• Cielo Vista

Stranded travelers try to make the best of an extended stay at Juan Santamaría International Airport

March 13, 2015

They came for the beaches, the cloud forest and the wildlife. They wished they never had to leave. That is, until they couldn’t leave.

Thousands of visitors are stuck with an extended stay in Costa Rica thanks to a series of ash eruptions from Turrialba Volcano, located about 70 kilometers east of Juan Santamaría International Airport. The airport closed down for safety reasons on Thursday afternoon.

Though it reopened at noon on Friday, it’ll take airlines days to reschedule all their passengers onto new flights.

Turrialba Volcano sends up a plume of ash and gases on March 12, 2015.
Turrialba Volcano sends up a plume of ash and gases on March 12, 2015. The Tico Times

Joe Brown from Hartford, Connecticut, had four flights — on four different airlines — cancelled as he tried to get home Friday after ending his vacation in Quepos, on the central Pacific coast. He said if he couldn’t get out on a flight Friday night, he was considering renting a car and driving to Panama City to catch a flight there.

Turns out that’s a serious option for travelers who want to get home before the middle of next week.

Keith Neuman and his wife Tommi, who were traveling with their two teenage kids, Stuart and Maddi, said they were told by a US Airways representative that they might not be able to get on a flight until Wednesday. The airline rep told them their other option was to take a bus to Panama and fly out from there.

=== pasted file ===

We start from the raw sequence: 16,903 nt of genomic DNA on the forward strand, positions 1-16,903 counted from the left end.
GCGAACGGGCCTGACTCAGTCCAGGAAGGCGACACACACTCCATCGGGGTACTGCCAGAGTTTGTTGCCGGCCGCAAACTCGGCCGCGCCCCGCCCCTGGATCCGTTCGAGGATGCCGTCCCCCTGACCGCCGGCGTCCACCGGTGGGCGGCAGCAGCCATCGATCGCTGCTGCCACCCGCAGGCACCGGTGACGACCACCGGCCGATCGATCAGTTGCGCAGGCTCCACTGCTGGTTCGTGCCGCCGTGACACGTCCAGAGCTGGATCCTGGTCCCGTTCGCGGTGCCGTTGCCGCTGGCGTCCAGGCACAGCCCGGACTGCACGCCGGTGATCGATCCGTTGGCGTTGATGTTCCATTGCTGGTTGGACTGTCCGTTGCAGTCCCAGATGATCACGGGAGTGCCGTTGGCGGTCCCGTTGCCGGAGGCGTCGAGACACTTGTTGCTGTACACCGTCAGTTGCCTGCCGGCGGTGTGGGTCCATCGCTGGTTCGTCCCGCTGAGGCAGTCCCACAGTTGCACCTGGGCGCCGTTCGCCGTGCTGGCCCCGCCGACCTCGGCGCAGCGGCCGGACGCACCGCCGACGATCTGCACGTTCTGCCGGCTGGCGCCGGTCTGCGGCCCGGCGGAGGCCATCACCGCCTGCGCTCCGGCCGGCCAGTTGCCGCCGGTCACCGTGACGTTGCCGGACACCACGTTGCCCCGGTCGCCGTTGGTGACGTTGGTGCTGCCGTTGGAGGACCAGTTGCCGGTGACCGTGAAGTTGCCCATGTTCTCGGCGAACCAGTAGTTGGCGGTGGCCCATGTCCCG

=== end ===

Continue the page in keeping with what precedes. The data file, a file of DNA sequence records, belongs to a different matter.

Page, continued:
Travelers who had resigned themselves to spending the night were having trouble finding hotels, and some opted to stake out a space in the airport.

Beach towels came out; neck pillows were praised.

There were complaints — about airline service, about the airport’s out-of-date info on flight statuses — but there was also that sense of comaraderie unique to transportation fiascos.

Some opted to imbibe a few more Imperials with newfound friends while comparing who had the longest way home or the worst connection conundrum.

One couple, Gerry and Sharon Gardiner from Algonquin Park, Ontario, planned to bunk down in the airport for the last night (they hoped) of their 25th wedding anniversary trip. They didn’t seem to mind terribly.

“We’re used to seeing the poor suckers who are stuck at an airport because of a snowstorm,” Sharon said. “What can you do?”

See photos, video and more of Turrialba Volcano’s eruption and aftermath

 

 

 

 

 

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